The latest rocky patch in South Korea-Japan relations appears likely to continue for some time, with neither side willing to make concessions.
The Seoul-Tokyo relations have hit a new low following Tokyo’s decision to apply standard conditions on exporting key industrial materials to South Korea, thereby increasing the import process to up to 90 days.
Japan claims that the changes, which slow the importing of materials such as fluorinated polyimides, were made in in response to Seoul’s failure to ensure that potentially dangerous materials do not flow into North Korea.
However, South Korea considers the changes to be retribution for a Supreme Court ruling that found in favor of those forced into labor for Japanese firms between 1938 and 1945.
While some in Korea had interpreted Japan’s move as a ploy to consolidate conservative support ahead of Sunday’s elections, Abe does not appear likely to soften his stance despite the election win.
On Sunday, Abe’s Liberal Democratic Party and coalition partner Komeito took 71 of the available 124 seats in the upper house election.
“Unless Korea brings a proper answer to responses that violate the Claims Settlement Agreement, constructive discussions will not be possible,” Abe said in an interview with Asahi TV on Sunday.
Abe was referring to the 1965 Korea-Japan agreement under which Japan provided financial and material aid to South Korea in compensation for its occupation of the peninsula in the first half of the 20th century. The South Korean Supreme Court, however, has ruled in recent years that the agreement does not nullify an individual’s rights to seek reparations for wrongs suffered under Japanese occupation.
Abe also reiterated that the trade measures are not retributive, and that Japan is only managing “security related trade.” The Japanese prime minister also claimed that Seoul has been rejecting Tokyo’s calls for related negotiations for three years.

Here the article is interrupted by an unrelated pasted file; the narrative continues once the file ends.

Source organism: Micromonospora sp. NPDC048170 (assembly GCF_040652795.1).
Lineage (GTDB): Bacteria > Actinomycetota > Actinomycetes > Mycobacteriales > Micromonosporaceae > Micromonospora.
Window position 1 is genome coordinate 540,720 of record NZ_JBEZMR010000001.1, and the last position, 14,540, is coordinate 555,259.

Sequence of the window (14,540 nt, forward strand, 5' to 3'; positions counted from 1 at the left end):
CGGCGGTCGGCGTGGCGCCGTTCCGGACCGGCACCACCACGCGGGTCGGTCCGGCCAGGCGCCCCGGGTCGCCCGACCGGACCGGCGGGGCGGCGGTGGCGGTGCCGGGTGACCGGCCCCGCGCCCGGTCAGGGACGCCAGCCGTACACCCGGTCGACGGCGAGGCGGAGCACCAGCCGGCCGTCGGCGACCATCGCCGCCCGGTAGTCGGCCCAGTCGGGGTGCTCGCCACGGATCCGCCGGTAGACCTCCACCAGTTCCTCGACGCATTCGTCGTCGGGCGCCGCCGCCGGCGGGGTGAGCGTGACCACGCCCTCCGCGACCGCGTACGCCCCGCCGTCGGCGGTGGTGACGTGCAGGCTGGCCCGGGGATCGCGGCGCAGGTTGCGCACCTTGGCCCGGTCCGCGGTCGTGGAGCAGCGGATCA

He added that Tokyo will respond to Seoul once a “proper relationship of trust” is established, implying that Korea has broken the trust between the two.
Seoul’s presidential office on Monday hit back at the comments, questioning the Japanese government’s reasoning behind its measures.
“(The South Korean government) has continuously suggested taking a two-track approach, separating the past and the future in Korea-Japan relations,” Cheong Wa Dae spokesperson Ko Min-jung said Monday. She said that Seoul has responded to Japan’s claims regarding industrial materials imported from Japan leaking into North Korea, as well as to issues Tokyo has raised over the Supreme Court’s rulings on forced labor cases.
“(Japan) has raised security issues, and then historical issues, and the security issue again. Today, (Abe) again referred to historical issues, but I think (Japan) should observe the line (in diplomatic relations),” Ko said, adding that the two countries working together is in the best interests of the Korean and Japanese people.
Ko’s comment echoes those from deputy national security adviser Kim Hyun-chong’s statement Friday, in which he said that Japan switching back and forth between the two issues makes it “very difficult to figure out exactly what Japan’s position is.”
South Korean officials including President Moon Jae-in have raised a number of possibilities behind Japan’s actions.
Speaking at a meeting with his aides on July 15, Moon raised the possibility of the actions being aimed at hampering South Korea’s economic growth. Saying the measures are aimed at the country’s semiconductors industry, Moon said they are “tantamount to blocking our economy’s growth.”
As Korea and Japan continue to draw a parallel, the possibility of Prime Minister Lee Nak-yon taking a bigger role in the issue has been gaining some attention.
The idea of Lee being sent to Japan as a special envoy was raised in the political arena, including from veteran lawmaker Rep. Park Jie-won of the minor opposition Party for Democracy and Peace. Just hours after returning to Korea from an overseas trip Monday, Lee met with Foreign Minister Kang Kyung-wha and chief of the staff for policy Kim Sang-jo to discuss related issues, further fueling speculations he will play a more direct role. Cheong Wa Dae, however, repeated that while it is open to all measures, including sending a special envoy to Japan, any steps will be carefully considered.
South Korea’s ruling Democratic Party of Korea is taking a harder line, branding Japan’s actions as an “economic invasion,” and going as far to say that Japan could be seeking a change of government in South Korea.
“(Japan’s) economic invasion of Korea will begin in earnest,” Democratic Party Chairman Rep. Lee Hae-chan said Monday, citing Sunday’s Japan’s election results.
“The government, the party and the people must have extraordinary determination in responding to Japan’s tyranny that is destabilizing even (regional) security order,” he said, saying that Japan is expected to take further measures in late July or early August.
On Friday, Lee claimed that Japan’s moves can only be interpreted as an attempt at undermining the Moon administration, citing a report by the Asahi Shimbun daily.
The article had quoted a Japanese Ministry of Economy, Trade and Industry official as saying that trade curbing measures will stay in place as long as the Moon Jae-in administration remains in power.